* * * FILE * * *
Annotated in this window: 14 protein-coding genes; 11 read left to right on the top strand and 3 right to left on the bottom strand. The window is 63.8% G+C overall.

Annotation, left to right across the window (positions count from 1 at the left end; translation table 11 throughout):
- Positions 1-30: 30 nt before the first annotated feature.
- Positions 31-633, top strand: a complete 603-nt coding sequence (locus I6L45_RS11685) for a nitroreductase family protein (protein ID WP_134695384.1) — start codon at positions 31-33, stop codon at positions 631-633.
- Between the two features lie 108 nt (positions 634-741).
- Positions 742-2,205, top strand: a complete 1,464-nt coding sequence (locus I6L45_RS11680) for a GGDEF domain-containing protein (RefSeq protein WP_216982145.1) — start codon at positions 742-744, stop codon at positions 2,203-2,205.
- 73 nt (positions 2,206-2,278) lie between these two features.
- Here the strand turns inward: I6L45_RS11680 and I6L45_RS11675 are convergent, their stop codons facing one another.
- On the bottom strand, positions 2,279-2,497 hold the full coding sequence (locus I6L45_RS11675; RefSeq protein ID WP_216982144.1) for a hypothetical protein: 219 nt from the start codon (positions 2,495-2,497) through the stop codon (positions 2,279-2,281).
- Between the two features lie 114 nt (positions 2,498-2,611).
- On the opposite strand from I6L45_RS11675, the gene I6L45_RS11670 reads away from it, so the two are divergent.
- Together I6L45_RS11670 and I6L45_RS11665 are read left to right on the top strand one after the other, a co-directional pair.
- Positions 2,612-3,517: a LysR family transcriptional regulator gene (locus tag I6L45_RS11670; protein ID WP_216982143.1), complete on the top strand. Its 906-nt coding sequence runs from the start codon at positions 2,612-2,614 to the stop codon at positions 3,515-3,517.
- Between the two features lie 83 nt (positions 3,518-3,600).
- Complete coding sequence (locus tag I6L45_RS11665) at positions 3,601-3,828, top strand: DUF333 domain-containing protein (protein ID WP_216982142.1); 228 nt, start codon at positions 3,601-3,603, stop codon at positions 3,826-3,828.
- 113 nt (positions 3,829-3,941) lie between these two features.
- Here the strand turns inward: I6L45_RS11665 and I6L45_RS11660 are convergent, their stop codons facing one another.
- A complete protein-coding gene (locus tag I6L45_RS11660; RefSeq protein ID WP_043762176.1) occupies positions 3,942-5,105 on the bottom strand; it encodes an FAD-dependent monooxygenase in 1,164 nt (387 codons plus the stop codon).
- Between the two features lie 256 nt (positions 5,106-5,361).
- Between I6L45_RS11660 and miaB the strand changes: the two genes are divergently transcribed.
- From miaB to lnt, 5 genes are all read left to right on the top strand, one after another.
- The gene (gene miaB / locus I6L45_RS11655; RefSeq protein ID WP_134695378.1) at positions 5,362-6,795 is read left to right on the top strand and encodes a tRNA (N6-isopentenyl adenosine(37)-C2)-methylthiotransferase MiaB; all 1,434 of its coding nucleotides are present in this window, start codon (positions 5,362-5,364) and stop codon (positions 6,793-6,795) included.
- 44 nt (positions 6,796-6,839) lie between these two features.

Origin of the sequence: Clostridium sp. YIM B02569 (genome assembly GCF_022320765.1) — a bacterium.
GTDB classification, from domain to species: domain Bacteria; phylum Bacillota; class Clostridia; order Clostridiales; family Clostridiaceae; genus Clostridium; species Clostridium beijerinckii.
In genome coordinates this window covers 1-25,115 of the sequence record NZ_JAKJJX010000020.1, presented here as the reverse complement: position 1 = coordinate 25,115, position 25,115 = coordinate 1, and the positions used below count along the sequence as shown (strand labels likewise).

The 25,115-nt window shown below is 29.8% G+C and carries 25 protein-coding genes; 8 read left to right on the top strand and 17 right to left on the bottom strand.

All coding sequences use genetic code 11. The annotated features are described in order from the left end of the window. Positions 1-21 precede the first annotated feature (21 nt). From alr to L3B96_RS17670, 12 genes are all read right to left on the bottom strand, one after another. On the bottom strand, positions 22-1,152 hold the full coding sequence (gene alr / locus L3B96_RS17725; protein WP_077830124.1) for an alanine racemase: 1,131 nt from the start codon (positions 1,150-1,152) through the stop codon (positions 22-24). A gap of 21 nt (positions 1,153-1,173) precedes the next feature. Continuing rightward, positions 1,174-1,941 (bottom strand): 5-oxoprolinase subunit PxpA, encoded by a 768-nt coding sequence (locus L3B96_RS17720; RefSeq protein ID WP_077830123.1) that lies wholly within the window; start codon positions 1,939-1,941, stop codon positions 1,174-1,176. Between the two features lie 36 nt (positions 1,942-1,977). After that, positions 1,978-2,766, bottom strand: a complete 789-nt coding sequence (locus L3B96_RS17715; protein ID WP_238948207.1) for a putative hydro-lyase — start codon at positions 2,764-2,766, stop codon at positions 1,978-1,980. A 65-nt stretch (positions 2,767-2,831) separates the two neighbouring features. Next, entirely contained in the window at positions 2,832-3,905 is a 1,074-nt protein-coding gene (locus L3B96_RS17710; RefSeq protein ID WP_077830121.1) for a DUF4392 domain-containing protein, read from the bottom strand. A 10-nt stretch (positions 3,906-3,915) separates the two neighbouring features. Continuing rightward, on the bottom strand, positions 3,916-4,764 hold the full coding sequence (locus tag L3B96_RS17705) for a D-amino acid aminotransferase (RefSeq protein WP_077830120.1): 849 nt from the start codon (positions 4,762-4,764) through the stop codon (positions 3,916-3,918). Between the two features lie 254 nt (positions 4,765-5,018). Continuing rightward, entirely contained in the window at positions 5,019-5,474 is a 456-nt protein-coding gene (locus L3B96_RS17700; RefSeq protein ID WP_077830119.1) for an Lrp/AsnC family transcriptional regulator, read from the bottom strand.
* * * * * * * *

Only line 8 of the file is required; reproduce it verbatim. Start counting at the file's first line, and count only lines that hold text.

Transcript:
- Here the strand turns inward: I6L45_RS11680 and I6L45_RS11675 are convergent, their stop codons facing one another.